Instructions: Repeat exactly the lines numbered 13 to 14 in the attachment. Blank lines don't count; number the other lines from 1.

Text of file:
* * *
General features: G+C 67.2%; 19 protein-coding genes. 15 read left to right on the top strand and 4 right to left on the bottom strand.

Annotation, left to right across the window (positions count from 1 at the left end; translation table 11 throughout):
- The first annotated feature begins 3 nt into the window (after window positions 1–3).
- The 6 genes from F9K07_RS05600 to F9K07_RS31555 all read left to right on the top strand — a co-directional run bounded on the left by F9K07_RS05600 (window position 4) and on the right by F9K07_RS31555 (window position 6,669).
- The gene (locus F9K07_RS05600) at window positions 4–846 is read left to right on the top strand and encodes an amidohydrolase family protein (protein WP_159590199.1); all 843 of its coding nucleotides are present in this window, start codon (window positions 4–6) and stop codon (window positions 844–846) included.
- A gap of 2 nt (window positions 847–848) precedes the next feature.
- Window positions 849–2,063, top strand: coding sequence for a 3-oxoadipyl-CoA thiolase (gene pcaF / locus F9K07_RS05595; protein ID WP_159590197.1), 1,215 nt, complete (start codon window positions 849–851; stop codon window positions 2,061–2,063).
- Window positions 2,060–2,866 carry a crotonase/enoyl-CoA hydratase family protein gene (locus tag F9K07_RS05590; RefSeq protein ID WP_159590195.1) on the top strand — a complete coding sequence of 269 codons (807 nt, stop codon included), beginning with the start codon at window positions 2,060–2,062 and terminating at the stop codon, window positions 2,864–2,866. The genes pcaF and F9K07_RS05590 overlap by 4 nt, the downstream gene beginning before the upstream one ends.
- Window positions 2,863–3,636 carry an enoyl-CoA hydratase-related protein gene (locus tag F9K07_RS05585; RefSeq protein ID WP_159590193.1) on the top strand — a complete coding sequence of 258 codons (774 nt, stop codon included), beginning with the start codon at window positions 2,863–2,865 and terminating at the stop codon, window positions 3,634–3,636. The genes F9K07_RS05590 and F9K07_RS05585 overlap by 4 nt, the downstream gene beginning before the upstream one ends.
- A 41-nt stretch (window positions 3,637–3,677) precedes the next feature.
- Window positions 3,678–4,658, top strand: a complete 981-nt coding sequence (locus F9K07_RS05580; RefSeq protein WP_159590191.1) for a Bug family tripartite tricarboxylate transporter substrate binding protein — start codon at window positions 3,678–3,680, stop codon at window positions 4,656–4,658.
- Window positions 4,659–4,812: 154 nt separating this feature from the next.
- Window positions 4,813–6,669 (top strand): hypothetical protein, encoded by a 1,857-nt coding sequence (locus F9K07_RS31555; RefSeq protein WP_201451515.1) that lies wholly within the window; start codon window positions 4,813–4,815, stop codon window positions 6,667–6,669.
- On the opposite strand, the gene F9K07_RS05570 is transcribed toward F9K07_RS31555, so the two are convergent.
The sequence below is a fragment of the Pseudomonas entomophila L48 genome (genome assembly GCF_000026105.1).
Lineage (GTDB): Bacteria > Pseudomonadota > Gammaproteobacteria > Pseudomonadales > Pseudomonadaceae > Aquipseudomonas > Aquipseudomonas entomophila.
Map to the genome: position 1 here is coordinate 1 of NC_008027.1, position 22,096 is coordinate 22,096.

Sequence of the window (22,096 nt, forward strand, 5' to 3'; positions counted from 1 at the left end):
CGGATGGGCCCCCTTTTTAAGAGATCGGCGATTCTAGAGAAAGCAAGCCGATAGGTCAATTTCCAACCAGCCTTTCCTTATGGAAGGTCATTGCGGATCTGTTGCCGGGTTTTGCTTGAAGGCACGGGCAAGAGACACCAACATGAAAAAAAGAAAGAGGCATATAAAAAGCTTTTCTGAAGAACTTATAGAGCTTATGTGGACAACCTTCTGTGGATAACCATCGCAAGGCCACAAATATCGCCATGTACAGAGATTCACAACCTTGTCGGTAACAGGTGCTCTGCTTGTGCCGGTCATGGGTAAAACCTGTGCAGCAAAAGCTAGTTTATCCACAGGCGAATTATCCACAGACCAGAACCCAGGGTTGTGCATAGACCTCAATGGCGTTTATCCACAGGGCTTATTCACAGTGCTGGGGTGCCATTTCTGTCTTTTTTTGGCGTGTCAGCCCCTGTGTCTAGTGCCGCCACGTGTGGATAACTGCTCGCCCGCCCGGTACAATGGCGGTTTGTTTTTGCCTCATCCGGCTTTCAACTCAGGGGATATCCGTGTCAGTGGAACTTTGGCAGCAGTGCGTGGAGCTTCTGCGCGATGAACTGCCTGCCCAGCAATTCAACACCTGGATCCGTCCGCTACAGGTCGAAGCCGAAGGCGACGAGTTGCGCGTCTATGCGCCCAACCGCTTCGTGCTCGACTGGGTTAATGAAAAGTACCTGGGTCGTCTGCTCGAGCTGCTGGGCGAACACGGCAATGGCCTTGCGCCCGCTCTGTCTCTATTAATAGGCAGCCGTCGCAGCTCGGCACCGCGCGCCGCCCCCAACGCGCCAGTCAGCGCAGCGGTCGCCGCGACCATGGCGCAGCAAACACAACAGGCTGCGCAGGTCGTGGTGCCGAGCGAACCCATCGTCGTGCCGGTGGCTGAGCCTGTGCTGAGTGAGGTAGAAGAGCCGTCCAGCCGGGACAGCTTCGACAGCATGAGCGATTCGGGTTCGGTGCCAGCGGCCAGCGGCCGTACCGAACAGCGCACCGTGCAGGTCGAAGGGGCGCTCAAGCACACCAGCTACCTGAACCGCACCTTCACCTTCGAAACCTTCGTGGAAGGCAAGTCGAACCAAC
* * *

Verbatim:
- Window positions 4,813–6,669 (top strand): hypothetical protein, encoded by a 1,857-nt coding sequence (locus F9K07_RS31555; RefSeq protein WP_201451515.1) that lies wholly within the window; start codon window positions 4,813–4,815, stop codon window positions 6,667–6,669.
- On the opposite strand, the gene F9K07_RS05570 is transcribed toward F9K07_RS31555, so the two are convergent.